Wow, where do I even begin. We arrived in Kenya on the 9th of January after a long flight but it all went very smooth. First weekend was about getting to know the area and establishing rules. The area we are based at is called Diani Beach and we live in very nice villas (which was a very comfortable surprise) only a few minutes walk from the beach.
On the Monday the games were about to begin! Every week we have visited three to four primary schools. The children are so amazing and lovely and you can tell they are so happy we are here to assist in developing better sports programs. Monday through Thursday each school have a morning session for the younger children and an afternoon session for the older children. The sessions consist of social work where the LSO staff communicate the theme of the week, such as respect, anti tribalism, gender equality and teamwork. They also go through Red card and Yellow card which are cards that will assist the staff if any child behaves badly. With the younger children we have mostly played games where they have to be active. I even taught them a Swedish game called Gingerbread which turned out to be a big hit. I just love seeing them run around with a big smile on their face. For the older children the session normally begins with a game as a warm up and then they jump straight into a sport. So far we have played football (or soccer as you may call it), rugby, netball and the last week will be volley ball.
Some times the sports have turned out to be a bit difficult to explain as the Australian rules may differ slightly from the Kenyan ones but never have we given up! The most important is that they get to be active and that we give them some new and exciting games to play, which I believe we have done. And not to forget, WE have learnt a lot from them as well.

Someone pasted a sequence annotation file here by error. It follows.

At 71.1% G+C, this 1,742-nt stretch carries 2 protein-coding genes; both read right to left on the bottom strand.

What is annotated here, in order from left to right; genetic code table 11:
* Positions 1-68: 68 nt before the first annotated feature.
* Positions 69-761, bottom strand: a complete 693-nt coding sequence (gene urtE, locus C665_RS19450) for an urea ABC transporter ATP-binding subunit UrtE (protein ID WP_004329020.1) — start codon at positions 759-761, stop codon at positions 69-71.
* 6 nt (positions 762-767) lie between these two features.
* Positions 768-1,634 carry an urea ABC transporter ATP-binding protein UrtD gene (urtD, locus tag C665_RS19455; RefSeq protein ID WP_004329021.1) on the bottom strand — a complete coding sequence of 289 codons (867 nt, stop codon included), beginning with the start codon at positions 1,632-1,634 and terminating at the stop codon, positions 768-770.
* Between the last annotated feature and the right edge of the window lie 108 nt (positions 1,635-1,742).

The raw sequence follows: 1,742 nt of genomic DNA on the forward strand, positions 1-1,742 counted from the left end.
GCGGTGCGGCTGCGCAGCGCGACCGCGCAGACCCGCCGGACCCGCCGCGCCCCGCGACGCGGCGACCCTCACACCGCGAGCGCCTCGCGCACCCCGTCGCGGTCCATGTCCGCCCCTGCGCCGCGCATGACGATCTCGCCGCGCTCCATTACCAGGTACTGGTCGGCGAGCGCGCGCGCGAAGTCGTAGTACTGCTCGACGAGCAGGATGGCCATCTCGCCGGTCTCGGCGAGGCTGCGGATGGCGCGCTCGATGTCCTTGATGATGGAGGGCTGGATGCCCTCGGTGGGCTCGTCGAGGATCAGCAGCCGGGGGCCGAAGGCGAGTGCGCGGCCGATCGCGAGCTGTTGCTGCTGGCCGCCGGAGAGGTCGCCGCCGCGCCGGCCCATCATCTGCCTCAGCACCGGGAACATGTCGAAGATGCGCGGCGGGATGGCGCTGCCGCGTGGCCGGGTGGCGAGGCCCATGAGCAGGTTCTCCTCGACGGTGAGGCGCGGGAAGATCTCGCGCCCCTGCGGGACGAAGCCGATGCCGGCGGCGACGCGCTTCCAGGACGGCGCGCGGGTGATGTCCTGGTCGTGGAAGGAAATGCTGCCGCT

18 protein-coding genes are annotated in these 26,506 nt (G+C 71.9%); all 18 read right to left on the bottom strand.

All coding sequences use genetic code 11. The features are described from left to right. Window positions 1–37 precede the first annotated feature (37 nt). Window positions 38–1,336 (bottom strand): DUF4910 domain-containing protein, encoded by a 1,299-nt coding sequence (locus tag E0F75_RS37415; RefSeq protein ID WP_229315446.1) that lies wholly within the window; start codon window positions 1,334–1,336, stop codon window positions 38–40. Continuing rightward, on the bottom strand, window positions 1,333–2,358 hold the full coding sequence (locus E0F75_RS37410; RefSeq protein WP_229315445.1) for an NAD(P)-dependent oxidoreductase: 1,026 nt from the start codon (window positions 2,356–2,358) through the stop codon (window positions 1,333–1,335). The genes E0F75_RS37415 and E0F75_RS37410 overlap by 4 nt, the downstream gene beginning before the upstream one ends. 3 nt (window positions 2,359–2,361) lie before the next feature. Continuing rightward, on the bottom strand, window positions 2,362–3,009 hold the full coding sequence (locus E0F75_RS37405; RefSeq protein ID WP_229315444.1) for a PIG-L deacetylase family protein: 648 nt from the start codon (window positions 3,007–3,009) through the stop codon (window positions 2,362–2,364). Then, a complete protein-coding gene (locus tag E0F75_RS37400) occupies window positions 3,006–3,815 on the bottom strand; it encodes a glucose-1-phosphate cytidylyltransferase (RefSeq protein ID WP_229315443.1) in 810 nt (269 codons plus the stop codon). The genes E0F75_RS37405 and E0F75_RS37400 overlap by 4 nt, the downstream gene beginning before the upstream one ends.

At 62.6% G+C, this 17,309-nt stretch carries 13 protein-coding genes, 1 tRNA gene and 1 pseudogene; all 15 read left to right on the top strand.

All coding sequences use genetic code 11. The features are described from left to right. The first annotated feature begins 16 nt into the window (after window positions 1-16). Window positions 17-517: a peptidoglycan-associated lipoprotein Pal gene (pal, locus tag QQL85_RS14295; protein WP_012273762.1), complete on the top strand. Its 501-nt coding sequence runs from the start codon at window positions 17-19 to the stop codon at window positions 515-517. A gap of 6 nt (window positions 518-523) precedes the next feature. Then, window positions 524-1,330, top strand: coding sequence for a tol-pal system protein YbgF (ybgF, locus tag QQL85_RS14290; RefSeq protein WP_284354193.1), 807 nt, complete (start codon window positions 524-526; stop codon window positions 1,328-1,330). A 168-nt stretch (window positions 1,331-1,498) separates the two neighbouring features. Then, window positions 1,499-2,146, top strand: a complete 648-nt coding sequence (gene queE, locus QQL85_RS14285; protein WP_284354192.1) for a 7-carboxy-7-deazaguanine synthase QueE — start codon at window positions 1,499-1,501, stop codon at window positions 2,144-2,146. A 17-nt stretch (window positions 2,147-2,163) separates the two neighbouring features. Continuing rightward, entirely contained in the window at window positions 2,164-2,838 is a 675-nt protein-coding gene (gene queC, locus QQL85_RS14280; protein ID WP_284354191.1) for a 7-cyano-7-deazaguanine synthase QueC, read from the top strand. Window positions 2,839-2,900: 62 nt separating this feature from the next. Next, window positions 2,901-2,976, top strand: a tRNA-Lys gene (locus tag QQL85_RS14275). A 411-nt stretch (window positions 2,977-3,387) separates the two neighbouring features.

When not working at the schools we have still managed to be pretty busy. On the second weekend we had a guided tour in Mombasa which was very interesting. We also went to the local pubs/clubs in the evening together with Karen, the manager of the place we are staying at, and her cousins and had a typical “Kenyan night”. These people sure knows how to party! I woke up around seven the next morning to go for a run on the beach – the people were still partying next to the pool! Not my style but it was interesting to see at least. I thought Australians were bad!
The weekend after we went on a two-night-three-day safari at Tsavo East. We saw so much; elephants, lions, birds, giraffes, buffalo, impalas… the list goes on forever. It was one of the most exciting things I have ever experienced. By the time we got back on Sunday it was time for…AUSTRALIA DAY. We organised a BBQ with the typical things; corn on the cob, sausages, bread rolls, salads, potato and lots of fruit. We invited the LSO team and it turned out to be a great night with lots of cheering and laughter.
The week that we are at is our third week. As I mentioned earlier, seeing the kids waving and smiling when we drive into the school yards makes my day. I have also noticed the children are more comfortable around us and not as shy as they were in the beginning which is great to see. I hope they continue to behave as good as they are when we are away as well.
Last weekend is on our fingertips. Today we visited a local village and got to go in to the chiefs bedrooms(!!). Apparantly he had two wifes and therefore his house needed two bedrooms, one per wife, where he spent three days with each and Sunday was a day “to be single”. Very interesting religion. For the afternoon we prepared ourselves with a massive lunch and then headed to the mines where future LSO coaches are trained. It was time for some competition but man, I think we underestimated them… Three legged race, spoon race, pick the object, tug of war and sack race. We won 2 and they won 3 which means they got the trophy. But hey,we had loads of fun and plenty of exercise and that’s what matters.
Tomorrow we are heading out for some snorkeling and Sunday will be a day to relax. Next week is out last week at the school and I will be so sad to go but I also know that I will be back in the future. I hope the children and LSO have appreciated this experience as much as me and the other volunteers have. It has been amazing and I wish I didn’t have to leave…
– Johanna, Volunteer Kenya: Sport for Better Futures in Kenya 2014